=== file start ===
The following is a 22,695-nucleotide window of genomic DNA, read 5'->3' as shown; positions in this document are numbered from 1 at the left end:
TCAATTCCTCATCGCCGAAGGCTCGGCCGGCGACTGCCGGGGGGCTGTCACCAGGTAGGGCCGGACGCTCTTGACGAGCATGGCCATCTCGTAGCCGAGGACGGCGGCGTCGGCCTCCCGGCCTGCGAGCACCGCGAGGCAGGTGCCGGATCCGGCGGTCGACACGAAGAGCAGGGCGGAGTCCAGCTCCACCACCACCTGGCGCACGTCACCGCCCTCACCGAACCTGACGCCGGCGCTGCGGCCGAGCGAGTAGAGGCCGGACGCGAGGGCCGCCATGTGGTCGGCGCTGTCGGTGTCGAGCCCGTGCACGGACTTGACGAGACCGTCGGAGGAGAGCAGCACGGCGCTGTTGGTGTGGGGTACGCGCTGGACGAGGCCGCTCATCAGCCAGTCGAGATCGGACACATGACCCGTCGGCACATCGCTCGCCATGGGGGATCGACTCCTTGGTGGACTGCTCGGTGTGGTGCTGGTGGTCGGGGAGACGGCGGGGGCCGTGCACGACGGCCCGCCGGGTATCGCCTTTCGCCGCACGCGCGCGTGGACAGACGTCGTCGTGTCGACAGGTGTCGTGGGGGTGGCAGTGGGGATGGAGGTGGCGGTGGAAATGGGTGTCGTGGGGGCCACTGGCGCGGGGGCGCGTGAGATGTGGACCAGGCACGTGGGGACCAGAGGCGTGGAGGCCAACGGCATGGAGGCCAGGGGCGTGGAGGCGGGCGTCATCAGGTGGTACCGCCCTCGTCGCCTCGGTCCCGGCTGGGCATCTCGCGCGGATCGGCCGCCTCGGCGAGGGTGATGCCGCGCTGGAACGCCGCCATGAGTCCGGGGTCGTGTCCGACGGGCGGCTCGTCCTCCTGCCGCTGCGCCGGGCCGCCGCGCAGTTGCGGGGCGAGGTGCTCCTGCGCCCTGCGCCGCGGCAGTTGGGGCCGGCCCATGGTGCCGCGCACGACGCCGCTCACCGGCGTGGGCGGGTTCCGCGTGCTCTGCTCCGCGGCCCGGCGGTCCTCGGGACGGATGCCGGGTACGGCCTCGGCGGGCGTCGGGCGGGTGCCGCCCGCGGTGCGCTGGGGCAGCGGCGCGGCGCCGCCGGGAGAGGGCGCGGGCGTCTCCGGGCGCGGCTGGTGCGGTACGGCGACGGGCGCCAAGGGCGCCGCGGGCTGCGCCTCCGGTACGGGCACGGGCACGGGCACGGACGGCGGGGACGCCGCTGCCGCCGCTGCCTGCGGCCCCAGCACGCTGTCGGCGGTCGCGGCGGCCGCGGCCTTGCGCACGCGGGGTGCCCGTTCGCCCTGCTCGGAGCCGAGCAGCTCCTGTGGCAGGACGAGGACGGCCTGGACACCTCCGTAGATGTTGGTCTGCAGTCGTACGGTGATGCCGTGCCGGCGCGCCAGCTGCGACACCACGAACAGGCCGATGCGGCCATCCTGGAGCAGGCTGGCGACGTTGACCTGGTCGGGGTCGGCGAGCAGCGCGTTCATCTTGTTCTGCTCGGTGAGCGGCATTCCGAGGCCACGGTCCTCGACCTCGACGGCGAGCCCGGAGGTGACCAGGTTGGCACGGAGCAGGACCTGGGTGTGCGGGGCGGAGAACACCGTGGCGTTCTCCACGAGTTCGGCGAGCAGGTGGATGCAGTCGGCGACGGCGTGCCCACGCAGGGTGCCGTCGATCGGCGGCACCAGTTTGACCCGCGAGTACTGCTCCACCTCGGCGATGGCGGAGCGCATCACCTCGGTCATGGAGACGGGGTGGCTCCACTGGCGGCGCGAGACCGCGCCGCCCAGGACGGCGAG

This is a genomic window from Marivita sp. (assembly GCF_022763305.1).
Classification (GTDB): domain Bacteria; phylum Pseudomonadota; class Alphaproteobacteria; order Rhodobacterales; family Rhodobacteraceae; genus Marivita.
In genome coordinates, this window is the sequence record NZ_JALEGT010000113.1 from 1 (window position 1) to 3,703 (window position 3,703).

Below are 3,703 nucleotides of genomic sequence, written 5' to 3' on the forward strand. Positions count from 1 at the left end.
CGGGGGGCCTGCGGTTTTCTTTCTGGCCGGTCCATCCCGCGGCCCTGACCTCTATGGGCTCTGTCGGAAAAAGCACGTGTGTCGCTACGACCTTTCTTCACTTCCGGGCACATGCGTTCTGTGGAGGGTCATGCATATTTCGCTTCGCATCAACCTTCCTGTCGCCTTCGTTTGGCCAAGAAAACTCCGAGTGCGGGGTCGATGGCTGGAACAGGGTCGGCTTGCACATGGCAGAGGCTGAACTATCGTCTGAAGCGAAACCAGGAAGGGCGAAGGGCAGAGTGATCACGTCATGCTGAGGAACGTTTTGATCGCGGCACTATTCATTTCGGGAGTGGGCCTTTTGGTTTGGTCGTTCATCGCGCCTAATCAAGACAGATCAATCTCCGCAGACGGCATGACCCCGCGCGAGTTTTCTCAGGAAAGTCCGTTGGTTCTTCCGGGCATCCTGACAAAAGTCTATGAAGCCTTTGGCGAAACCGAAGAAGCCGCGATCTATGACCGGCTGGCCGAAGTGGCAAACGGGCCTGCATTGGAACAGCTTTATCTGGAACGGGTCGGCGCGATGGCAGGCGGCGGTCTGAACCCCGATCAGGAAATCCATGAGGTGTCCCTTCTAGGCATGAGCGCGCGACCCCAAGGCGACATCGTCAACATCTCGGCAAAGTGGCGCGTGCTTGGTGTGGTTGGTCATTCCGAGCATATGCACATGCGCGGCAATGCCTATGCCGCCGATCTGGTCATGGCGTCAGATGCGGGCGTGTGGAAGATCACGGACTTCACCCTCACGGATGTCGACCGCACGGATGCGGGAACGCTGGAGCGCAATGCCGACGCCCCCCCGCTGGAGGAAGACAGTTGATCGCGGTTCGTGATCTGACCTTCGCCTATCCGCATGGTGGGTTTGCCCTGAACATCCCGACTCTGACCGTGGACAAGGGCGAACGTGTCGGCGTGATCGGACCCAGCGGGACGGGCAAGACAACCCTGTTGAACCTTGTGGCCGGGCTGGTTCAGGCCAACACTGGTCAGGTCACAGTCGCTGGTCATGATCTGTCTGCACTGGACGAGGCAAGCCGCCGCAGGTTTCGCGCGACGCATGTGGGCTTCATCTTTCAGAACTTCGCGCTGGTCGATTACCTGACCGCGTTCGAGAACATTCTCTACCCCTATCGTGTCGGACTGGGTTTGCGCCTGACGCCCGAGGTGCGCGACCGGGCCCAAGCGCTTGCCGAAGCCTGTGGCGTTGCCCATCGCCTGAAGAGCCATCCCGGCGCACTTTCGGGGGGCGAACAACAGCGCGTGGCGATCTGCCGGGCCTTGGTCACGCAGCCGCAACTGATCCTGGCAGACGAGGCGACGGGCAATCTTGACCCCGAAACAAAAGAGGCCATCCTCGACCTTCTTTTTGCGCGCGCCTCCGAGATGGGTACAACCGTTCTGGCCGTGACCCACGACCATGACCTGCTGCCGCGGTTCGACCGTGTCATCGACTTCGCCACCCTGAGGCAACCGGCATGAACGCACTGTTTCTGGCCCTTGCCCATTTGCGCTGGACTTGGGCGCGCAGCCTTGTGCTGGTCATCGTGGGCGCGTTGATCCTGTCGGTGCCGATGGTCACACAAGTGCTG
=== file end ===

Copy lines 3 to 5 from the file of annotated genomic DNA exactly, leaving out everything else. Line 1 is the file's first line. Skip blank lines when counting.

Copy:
This is a genomic window from Marivita sp. (assembly GCF_022763305.1).
Classification (GTDB): domain Bacteria; phylum Pseudomonadota; class Alphaproteobacteria; order Rhodobacterales; family Rhodobacteraceae; genus Marivita.
In genome coordinates, this window is the sequence record NZ_JALEGT010000113.1 from 1 (window position 1) to 3,703 (window position 3,703).